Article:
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Dr. Peter Pinto is one of the most respected urologic researchers in America. He is the Head of the Prostate Cancer Section of the Urologic Oncology Branch of the Center for Cancer Research (National Cancer Institute/National Institutes of Health). That’s a very long formal title for a man who is humble, personable and good-natured. His patients at the NCI esteem him because they recognize his commitment to establishing excellence in prostate cancer diagnosis and treatment.
At the 2015 AUA meeting in New Orleans, Dr. Pinto presented the most current results of his team’s ongoing evaluation of focal laser ablation (FLA) for treating prostate cancer. He gave a succinct introduction, placing focal therapy within the context of alternatives to whole-gland treatments that, for many patients, may have been overkill for a cancer that might never have become life threatening—at the price of their urinary or sexual quality of life. He stated that prostate cancer is not multifocal in every case, and that a percentage of patients will qualify for a treatment aimed only at the tumor.
Dr. Pinto identified several sources of energy that effectively destroy cancer: HIFU (high intensity focused ultrasound), cryotherapy, photodynamic therapy, irreversible electroporation, and FLA. His team’s interest in FLA stems from the fact that it is compatible with MRI guidance, which gives excellent soft tissue images, allows for precise placement of the laser fiber within the tumor, and affords real-time monitoring of the ablation. These conditions make it ideal for the rigorous conditions and tracking that go into clinical studies.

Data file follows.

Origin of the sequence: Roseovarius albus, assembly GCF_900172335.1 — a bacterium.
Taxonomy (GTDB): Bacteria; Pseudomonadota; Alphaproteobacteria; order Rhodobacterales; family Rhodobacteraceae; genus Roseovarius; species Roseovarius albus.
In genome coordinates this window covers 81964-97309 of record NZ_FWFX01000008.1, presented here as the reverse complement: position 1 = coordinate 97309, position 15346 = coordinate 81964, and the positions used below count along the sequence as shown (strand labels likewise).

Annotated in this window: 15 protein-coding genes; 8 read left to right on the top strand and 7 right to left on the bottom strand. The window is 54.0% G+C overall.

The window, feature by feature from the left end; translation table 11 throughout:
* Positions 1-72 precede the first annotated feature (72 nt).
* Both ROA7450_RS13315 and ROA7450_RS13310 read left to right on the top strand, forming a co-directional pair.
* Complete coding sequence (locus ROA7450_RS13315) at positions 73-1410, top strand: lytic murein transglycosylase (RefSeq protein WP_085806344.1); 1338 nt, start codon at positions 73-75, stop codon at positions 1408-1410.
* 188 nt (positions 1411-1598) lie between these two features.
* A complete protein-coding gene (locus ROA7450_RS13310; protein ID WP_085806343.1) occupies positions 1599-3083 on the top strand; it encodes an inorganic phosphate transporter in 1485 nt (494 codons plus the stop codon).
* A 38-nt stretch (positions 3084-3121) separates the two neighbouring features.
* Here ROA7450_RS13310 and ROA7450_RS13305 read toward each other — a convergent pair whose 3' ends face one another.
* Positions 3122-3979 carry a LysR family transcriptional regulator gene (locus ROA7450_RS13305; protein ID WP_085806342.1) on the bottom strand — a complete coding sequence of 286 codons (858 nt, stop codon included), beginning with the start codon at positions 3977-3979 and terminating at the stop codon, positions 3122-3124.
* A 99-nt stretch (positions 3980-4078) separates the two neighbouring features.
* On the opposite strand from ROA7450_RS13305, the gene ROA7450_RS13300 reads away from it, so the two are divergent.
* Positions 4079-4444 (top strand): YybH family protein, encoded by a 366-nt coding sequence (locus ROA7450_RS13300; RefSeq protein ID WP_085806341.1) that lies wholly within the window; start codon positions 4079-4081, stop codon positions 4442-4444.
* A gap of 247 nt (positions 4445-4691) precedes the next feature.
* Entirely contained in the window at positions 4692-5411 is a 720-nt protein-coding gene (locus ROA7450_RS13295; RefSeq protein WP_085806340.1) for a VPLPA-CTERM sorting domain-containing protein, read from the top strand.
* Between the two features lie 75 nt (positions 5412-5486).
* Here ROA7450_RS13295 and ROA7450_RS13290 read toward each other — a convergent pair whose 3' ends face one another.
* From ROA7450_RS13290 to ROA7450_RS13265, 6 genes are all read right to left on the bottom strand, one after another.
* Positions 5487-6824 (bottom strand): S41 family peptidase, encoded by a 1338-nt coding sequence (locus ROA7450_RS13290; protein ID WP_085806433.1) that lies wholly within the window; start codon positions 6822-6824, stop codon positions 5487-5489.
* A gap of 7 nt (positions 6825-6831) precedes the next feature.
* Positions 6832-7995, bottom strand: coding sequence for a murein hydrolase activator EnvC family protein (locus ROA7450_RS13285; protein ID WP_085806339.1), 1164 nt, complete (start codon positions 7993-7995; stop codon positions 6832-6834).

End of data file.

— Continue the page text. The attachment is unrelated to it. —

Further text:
Dr. Pinto cited a phase I clinical trial of MRI-guided FLA that a University of Chicago team conducted, with their results published in June, 2013. Phase I trials are designed to demonstrate that a new drug or treatment is safe and effective, and that’s exactly what the U or C study did. It was a small study with 12 men. At 6 months follow up, eight of them had no tumor at the ablation site; two had Gleason 6 cancer on the side of the gland not treated, and four had residual disease. None had significant changes in their pre-treatment urinary or sexual function.
Dr. Pinto’s group repeated this Phase I study design with 15 patients, and got similar results.
It’s worth mentioning that repetition is a good thing in the world of science, because if similar or better results are obtained, it helps establish the reliability of what’s being tested. In the case of the NCI study, Dr. Pinto reported the results of their FLA study at one year follow-up:
- Any adverse events after treatment were minor
- There were no significant changes in urinary or sexual function
- 13 patients had no tumor at the ablation site
- 2 patients had residual disease (Gleason 6 on one core sample)
Dr. Pinto stated that his team concluded that FLA is safe and feasible, and generates preservation of sexual and urinary function. He called for a prospective phase II trial with expanded criteria, in order to get a better study of longer term efficacy of FLA. While many men might be wishing for long term data in order to persuade insurance companies to cover the cost of FLA treatment, Dr. Pinto’s presentation is a solid step forward. On behalf of myself and all who offer this treatment, we are immensely grateful for the high caliber of his team’s work.
Copyright by Dan Sperling, MD. Reprint permission courtesy of Sperling Prostate Center (New York, Florida), the leading U.S. center for multiparametric detection, diagnosis and image-guided focal treatment of prostate cancer.
Read more in our Prostate Cancer Health Center.
Oto A et al. MR imaging-guided focal laser ablation for prostate cancer: phase I trial. Radiology 2013 Jun; 267(3):932–40.
Pinto P. Current status of focal therapy modalities for prostate cancer—session highlights. Presented at the American Urological Association Annual Meeting, 2015 May 15-19